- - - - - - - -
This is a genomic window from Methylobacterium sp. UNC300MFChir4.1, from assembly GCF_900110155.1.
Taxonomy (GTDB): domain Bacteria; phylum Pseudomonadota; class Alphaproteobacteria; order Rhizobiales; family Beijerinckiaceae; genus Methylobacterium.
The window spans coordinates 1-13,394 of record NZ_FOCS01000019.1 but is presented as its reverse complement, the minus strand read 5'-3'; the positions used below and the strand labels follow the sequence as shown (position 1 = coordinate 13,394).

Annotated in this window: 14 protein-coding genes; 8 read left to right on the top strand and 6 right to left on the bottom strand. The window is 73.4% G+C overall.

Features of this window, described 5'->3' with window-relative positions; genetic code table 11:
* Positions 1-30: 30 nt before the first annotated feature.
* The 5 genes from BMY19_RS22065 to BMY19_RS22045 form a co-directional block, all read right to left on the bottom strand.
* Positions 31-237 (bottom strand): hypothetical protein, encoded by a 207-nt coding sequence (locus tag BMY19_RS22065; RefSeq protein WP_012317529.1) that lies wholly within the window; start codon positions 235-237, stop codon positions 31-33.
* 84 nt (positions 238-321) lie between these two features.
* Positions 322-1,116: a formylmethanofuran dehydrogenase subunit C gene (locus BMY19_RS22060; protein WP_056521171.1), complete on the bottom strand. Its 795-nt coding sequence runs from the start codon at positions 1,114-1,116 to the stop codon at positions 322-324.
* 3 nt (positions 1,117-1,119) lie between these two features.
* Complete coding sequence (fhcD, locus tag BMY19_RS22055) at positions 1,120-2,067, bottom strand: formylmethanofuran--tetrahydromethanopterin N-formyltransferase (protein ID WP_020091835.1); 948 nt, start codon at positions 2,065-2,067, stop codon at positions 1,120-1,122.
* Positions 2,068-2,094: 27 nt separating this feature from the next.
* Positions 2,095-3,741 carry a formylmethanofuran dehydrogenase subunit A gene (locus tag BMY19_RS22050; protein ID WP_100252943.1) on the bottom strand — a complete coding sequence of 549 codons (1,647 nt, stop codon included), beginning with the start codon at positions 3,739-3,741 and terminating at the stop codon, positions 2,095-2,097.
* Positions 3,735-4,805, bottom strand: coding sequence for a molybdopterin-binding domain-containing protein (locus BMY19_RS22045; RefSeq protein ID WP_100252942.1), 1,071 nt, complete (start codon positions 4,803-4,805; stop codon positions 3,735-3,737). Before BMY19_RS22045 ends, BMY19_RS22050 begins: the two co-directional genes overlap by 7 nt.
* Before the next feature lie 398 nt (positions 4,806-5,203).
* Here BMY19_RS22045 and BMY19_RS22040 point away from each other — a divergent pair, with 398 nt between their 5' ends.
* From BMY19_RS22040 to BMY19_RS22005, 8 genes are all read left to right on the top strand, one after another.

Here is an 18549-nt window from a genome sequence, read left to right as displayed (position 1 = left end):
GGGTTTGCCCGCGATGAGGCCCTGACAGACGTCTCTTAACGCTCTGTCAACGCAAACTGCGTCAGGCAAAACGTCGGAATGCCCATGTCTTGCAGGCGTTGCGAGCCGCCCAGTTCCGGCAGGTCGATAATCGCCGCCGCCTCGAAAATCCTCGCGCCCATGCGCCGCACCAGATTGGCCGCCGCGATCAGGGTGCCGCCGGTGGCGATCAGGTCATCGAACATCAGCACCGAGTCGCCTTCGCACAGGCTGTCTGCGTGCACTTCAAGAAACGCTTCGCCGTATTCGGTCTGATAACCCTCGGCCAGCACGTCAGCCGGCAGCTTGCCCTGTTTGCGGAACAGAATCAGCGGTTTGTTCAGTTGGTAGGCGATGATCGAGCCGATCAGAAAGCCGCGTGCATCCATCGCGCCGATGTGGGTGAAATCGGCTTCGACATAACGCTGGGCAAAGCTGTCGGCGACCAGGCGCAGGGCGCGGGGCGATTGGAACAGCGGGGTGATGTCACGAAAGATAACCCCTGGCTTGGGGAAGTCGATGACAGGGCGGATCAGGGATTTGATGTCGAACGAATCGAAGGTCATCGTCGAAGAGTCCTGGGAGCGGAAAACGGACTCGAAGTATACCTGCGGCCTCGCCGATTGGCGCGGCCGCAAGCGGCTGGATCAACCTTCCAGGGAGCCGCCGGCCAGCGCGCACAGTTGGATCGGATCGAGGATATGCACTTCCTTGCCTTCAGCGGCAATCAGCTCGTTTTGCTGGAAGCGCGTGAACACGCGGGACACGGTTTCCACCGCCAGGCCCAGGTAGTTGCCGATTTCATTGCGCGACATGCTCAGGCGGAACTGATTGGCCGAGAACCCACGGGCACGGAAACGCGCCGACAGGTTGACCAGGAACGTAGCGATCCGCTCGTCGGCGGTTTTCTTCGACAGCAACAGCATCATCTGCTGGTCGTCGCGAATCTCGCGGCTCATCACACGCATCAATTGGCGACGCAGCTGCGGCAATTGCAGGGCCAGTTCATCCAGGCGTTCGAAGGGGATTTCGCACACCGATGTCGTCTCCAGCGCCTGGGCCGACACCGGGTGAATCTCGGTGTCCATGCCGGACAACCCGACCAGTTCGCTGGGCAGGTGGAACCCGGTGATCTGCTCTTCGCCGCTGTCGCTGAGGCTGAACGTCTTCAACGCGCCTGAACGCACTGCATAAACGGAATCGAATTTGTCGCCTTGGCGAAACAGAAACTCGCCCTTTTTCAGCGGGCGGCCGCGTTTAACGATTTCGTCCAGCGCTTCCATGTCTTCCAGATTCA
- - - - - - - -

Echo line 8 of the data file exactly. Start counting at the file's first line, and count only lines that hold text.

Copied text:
* Positions 31-237 (bottom strand): hypothetical protein, encoded by a 207-nt coding sequence (locus tag BMY19_RS22065; RefSeq protein WP_012317529.1) that lies wholly within the window; start codon positions 235-237, stop codon positions 31-33.